The Impact of Experience Economy in the Kenyan Tourism Sector

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Millennials more likely to buy experiences than commodities, forcing market players to invest in more customer-centric models.

In 2015, leisure spending in Kenya stood at 67.5% almost double that of business spending at 32.5% in the local tourism sector. This is according to the United Nations World Travel and Tourism Council’s (UNWTTC) report published every year. In the same period, local (domestic) spending stood at an impressive 59.0%, significantly higher than the foreign spend at 41.0%; no doubt that Kenyans are steadily moving away from ownership to experience.

The travel sector has probably bore a huge impact of the experience economy ecosystem more than any other; travelers now demand for something beyond a travel service, to a memorable experience that will be shared with friends. To add to this, travelers are now more than ever searching for user generated activities and local experiences as compared to signing up already established and ‘boring’ itineraries. For instance, the age of travel communities on social media and online forums is slowly becoming a reality, with travelers crawling the web to find like-minded people on discussing either their past, or recent experience or their expectations of the subject destination.

Estelle Verdier, Managing Director for Jumia Travel highlights some interesting revelation; visitors booking on the online portal are increasingly keener on the kind of experience to be sampled on the destination. Bed size, in-room entertainment, and room service are somehow less popular on the FAQs, coming only after touching on the need for ‘personal’ recommendations for staff members known to give outstanding customer experience. “For instance, free airport pick up is one of the most sought after value-add on our, but while a guest may not necessarily come back to the hotel merely because of the service, a human connection with the chauffeur, warm welcome and wistful is more likely to earn a comeback, and more potential customers from the resulting sharing of experience”

Increasingly, CMOs (Chief Marketing) are attaching more value to the human factor and its position on the value chain. This has led to a progressive shift in branding; companies have to invest more in the experience as this is what separates them from similar providers and affords them an upper hand in a saturated market. Customer experience goes beyond the automated instructions on where to insert packing fees, to the need for a cheerful and knowledgeable person to man the lot, and direct drivers.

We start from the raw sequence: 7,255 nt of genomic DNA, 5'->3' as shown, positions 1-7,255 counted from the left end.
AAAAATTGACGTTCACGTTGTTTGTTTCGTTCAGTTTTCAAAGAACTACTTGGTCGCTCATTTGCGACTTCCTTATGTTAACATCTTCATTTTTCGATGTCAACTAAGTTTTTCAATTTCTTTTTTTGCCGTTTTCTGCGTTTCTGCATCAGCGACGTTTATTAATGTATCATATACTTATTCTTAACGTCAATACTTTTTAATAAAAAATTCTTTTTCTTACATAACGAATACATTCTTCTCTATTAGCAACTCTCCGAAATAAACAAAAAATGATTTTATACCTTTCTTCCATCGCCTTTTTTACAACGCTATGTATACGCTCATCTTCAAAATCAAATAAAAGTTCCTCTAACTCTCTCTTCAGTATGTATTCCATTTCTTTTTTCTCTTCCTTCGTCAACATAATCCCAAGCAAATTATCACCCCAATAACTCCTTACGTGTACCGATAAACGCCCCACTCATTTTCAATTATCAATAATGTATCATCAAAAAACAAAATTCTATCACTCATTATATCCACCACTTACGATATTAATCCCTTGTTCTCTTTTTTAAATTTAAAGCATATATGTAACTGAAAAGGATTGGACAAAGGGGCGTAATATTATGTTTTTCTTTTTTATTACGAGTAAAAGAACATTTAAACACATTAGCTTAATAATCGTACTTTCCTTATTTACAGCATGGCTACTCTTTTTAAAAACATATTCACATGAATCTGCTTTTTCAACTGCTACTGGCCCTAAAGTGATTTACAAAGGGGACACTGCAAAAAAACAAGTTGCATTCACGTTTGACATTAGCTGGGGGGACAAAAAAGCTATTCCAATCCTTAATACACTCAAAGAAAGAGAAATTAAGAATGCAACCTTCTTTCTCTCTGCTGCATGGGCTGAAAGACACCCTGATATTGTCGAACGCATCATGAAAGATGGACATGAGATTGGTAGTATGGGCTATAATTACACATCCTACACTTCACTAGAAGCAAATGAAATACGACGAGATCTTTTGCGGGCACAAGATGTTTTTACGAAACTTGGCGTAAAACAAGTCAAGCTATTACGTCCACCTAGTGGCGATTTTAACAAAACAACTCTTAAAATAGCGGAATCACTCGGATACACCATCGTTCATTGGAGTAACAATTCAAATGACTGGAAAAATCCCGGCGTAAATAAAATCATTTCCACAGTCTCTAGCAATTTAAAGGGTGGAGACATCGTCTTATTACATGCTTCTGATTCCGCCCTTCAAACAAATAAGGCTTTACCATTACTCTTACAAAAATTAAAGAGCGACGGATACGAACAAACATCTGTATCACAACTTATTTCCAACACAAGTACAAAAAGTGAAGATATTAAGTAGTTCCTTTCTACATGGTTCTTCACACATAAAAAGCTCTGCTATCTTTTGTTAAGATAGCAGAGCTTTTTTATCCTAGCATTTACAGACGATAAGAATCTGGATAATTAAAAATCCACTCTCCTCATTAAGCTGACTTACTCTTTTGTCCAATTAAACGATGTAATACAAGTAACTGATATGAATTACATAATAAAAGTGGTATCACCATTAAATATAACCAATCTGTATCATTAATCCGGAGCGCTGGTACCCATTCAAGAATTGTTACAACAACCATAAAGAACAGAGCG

The shift from a product-driven economy to an experience-central kind of culture is perhaps supported by the growing middle class in the country, that now has more disposable income to share, and the right to choose their supplier, supported by an influx of vendors. A Q1 report on Kenyan economics by World Bank predicted a growth and rise in the economy from 5.9% in 2016, to 6% in 2017. For vendors to capture the new budgets allocated to household travel and adventures, they must then move from a product-centric model to embrace a more customer-centric structure that will not only match, but supersede customer expectations.
The absorption of technology into tourism and travel industry has played a great role in the shaping of this ecosystem; providing a medium for sharing and an interface to relay feedback. In a recent Customer Experience Management Africa conference held in Cape Town, Author and VP for Customer Experience Professionals- Qaalfa Dibeehi noted that “Digitally empowered customers have given rise to a new era, the age of the customer. This is forcing companies to become customer centric,” The CX guru, who has authored yet a second book on customer service excellence candidly remarked “Whether your business is B2B or B2C, every business is in fact, person to person,” according to a post published on Siliconcape.
The Experience Economy was made popular by James Pine and Joseph Gilmores, gaining tremendous fame and support after a 1998 publication in the Harvard Business Review. The two keenly observe that consumers are evolving from the commodity-driven phase, thus a need for sellers to distinctively separate goods, service and experience as offering independent of each other; but which put together total into a wholesome, unforgettable experience.
 By Lillian Gaitho


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